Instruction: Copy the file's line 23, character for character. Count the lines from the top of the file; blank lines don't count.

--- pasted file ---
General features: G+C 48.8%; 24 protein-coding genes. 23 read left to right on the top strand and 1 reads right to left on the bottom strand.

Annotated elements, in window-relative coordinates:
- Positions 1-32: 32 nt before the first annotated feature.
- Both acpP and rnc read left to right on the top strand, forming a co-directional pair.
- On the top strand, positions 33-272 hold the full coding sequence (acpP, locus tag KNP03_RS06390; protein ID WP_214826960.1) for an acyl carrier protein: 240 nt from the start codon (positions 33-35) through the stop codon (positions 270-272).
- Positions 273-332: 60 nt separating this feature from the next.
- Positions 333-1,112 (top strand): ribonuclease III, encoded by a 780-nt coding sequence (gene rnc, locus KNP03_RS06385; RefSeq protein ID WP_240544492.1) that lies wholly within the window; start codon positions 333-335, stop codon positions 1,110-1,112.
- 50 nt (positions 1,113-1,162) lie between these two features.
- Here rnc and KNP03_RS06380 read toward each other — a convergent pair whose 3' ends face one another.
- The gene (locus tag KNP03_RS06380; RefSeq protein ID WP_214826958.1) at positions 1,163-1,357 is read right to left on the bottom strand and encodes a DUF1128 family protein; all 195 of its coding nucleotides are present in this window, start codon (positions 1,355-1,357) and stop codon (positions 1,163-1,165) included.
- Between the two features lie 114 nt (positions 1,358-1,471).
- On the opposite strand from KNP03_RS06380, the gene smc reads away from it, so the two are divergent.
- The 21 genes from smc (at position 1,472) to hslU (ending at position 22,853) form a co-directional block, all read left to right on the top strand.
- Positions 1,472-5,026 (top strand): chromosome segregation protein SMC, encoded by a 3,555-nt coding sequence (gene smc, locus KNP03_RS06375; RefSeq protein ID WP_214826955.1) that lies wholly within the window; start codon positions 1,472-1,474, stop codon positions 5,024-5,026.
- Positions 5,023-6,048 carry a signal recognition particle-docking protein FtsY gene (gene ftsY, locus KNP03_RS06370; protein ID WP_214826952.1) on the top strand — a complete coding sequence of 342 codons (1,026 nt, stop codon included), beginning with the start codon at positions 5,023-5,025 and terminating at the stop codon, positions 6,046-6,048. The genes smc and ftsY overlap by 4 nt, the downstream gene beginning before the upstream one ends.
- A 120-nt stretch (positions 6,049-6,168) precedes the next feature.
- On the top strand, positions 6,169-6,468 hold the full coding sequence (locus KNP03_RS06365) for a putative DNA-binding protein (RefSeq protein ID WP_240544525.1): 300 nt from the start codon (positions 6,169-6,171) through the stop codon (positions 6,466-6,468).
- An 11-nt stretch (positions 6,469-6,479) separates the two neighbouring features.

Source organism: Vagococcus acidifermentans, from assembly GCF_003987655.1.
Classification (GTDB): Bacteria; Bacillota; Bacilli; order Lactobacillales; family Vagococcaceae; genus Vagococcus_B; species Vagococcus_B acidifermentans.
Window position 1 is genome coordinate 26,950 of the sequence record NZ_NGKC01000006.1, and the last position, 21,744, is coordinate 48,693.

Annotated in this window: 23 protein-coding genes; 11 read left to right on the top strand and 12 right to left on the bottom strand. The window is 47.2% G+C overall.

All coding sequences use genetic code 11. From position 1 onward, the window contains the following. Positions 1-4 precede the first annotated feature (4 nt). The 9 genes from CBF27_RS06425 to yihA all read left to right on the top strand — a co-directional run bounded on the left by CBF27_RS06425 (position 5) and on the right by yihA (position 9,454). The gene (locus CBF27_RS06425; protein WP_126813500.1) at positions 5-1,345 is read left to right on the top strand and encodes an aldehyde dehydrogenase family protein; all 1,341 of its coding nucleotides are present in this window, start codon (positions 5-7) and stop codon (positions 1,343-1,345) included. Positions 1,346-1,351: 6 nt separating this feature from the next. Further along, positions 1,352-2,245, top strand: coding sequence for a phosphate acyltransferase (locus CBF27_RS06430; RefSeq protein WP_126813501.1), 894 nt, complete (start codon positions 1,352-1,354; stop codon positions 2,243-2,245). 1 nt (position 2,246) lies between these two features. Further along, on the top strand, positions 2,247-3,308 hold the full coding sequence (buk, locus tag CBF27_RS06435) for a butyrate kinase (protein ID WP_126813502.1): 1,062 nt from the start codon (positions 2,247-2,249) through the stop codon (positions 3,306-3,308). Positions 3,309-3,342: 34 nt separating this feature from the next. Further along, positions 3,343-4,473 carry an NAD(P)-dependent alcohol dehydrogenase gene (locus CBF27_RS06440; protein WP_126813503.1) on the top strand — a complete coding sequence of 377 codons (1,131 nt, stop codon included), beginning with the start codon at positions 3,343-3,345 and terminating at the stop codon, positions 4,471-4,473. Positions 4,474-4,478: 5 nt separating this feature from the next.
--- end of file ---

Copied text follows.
All coding sequences use genetic code 11. From position 1 onward, the window contains the following. Positions 1-4 precede the first annotated feature (4 nt). The 9 genes from CBF27_RS06425 to yihA all read left to right on the top strand — a co-directional run bounded on the left by CBF27_RS06425 (position 5) and on the right by yihA (position 9,454). The gene (locus CBF27_RS06425; protein WP_126813500.1) at positions 5-1,345 is read left to right on the top strand and encodes an aldehyde dehydrogenase family protein; all 1,341 of its coding nucleotides are present in this window, start codon (positions 5-7) and stop codon (positions 1,343-1,345) included. Positions 1,346-1,351: 6 nt separating this feature from the next. Further along, positions 1,352-2,245, top strand: coding sequence for a phosphate acyltransferase (locus CBF27_RS06430; RefSeq protein WP_126813501.1), 894 nt, complete (start codon positions 1,352-1,354; stop codon positions 2,243-2,245). 1 nt (position 2,246) lies between these two features. Further along, on the top strand, positions 2,247-3,308 hold the full coding sequence (buk, locus tag CBF27_RS06435) for a butyrate kinase (protein ID WP_126813502.1): 1,062 nt from the start codon (positions 2,247-2,249) through the stop codon (positions 3,306-3,308). Positions 3,309-3,342: 34 nt separating this feature from the next. Further along, positions 3,343-4,473 carry an NAD(P)-dependent alcohol dehydrogenase gene (locus CBF27_RS06440; protein WP_126813503.1) on the top strand — a complete coding sequence of 377 codons (1,131 nt, stop codon included), beginning with the start codon at positions 3,343-3,345 and terminating at the stop codon, positions 4,471-4,473. Positions 4,474-4,478: 5 nt separating this feature from the next.